What Patients Should Know About Generic Drugs

Pharmacy Times
Volume 0

Every year, about 56% of all prescriptions filled in the United States are filled with generic medicines. They have become so common that today over half of the drugs listed in the FDA's Orange Book have generic counterparts, and more are awaiting FDA approval every day. Their popularity stems from the fact that patients, as well as managed care plans, can save a great deal of money with generics?from 30% to 60% of the cost of branded pharmaceuticals.

More and more generics are being dispensed each day. As a number of blockbuster drugs come off patent as early as this year, patients will have a greater variety of generics to choose from. Also, Medicare Part D encourages the use of generics to help alleviate costs to both patients and the government.

Even though many patients are aware of generics, they may not know enough about them to realize that they can cut the costs of their necessary medicines without cutting the quality of their health care. When referred to a generic drug, patients may seem hesitant. It is important that they know the facts so that they can trust the generic choice.

What Is a "Generic" Drug?

When offered a generic medicine, the patient should understand that generic drugs are comparable to branded drugs. They contain the same active ingredients and deliver the same amount of medication to the body. They may look different from the branded drugs, but they perform the same.

The FDA regulates all generic products under strict guidelines, including validating the formulation, potency, and stability of every generic drug. Through various tests and procedures, the FDA ensures that the generics are pharmaceutically and therapeutically equivalent, as well as bioequivalent, to their branded counterparts. According to the FDA, there has never been a case in which an approved generic could not be interchanged with its branded alternative.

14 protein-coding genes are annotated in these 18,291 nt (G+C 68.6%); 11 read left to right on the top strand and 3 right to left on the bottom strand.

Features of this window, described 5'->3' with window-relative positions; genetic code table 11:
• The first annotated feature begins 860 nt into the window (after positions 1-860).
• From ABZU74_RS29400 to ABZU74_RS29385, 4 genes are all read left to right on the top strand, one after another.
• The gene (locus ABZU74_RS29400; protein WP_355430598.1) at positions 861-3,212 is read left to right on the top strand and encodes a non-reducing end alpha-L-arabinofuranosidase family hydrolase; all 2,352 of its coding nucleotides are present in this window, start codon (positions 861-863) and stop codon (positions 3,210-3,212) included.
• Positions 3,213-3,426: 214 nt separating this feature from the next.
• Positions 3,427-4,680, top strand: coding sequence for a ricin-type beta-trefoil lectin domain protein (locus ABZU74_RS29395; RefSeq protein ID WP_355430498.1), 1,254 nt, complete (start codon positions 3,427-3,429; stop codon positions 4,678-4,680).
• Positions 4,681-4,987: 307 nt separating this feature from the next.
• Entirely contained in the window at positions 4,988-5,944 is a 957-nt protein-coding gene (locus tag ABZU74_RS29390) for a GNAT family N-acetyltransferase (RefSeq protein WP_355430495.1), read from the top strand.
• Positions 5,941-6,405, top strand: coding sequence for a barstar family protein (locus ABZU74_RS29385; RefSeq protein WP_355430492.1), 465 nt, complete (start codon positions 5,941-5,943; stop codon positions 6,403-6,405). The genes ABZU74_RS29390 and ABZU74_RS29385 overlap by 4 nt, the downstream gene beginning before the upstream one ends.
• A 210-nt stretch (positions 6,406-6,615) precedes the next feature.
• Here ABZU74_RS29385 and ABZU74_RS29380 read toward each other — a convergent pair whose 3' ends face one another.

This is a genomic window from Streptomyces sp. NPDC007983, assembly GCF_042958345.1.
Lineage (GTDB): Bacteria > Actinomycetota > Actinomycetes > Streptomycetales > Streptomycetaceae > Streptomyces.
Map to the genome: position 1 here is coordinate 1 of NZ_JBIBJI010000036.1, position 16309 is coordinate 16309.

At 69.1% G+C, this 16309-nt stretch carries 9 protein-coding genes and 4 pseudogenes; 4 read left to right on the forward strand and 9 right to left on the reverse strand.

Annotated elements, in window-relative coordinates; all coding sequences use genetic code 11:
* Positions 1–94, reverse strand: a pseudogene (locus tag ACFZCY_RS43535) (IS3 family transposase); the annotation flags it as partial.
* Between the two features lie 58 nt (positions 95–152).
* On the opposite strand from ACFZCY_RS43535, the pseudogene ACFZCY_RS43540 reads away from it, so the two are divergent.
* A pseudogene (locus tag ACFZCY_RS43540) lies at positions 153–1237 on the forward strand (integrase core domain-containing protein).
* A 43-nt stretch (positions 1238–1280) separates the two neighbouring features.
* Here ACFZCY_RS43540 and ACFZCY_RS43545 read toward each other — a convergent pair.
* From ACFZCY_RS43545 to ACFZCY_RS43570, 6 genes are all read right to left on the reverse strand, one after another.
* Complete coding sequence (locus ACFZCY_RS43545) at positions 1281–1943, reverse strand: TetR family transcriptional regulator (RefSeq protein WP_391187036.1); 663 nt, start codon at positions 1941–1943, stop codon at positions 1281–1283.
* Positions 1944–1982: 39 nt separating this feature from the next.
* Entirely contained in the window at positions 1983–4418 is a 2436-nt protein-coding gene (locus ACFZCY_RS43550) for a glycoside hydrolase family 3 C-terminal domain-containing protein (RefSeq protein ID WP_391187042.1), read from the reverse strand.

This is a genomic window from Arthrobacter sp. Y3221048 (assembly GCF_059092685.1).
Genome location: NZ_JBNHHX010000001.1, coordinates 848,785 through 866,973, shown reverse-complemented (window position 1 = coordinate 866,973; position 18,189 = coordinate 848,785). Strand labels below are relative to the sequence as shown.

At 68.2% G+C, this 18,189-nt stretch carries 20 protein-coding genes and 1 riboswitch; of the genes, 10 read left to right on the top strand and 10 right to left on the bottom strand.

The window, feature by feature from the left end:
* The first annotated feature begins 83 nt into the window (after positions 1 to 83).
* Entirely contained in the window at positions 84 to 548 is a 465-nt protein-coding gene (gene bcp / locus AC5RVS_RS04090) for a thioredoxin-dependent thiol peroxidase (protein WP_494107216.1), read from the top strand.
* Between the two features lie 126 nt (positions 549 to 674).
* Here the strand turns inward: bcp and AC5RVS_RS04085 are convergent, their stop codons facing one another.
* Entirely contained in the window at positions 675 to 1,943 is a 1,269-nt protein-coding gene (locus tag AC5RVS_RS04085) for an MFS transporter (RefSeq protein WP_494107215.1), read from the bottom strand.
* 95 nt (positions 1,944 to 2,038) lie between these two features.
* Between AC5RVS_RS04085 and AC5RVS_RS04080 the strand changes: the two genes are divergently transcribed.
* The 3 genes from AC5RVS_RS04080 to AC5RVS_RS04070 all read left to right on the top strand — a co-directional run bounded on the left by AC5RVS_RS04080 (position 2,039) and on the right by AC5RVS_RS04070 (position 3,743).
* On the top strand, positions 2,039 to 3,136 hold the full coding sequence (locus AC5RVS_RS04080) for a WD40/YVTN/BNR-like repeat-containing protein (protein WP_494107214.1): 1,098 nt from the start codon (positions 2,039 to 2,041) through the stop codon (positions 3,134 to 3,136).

How Can Patients Know If Generics Are the Right Choice?

The best individual to make the call on generics for any patient is the patient's health care provider. The physician can make the best decision, based on any other medications the patient is taking and other health concerns that need to be considered. The doctor also can specify that a generic not be used in place of a branded drug, if he or she thinks that the branded drug is the best course of therapy.

Pharmacists, however, have years of experience with different pharmaceuticals and are kept up-to-date on the latest developments and changes in available medicines. If the physician does not specify "Dispense as written," all US states have laws allowing pharmacists to make generic substitutions in most cases. Most prescription plans even encourage such substitutions to help save on overall costs. Sometimes the pharmacist must first obtain the physician's approval.

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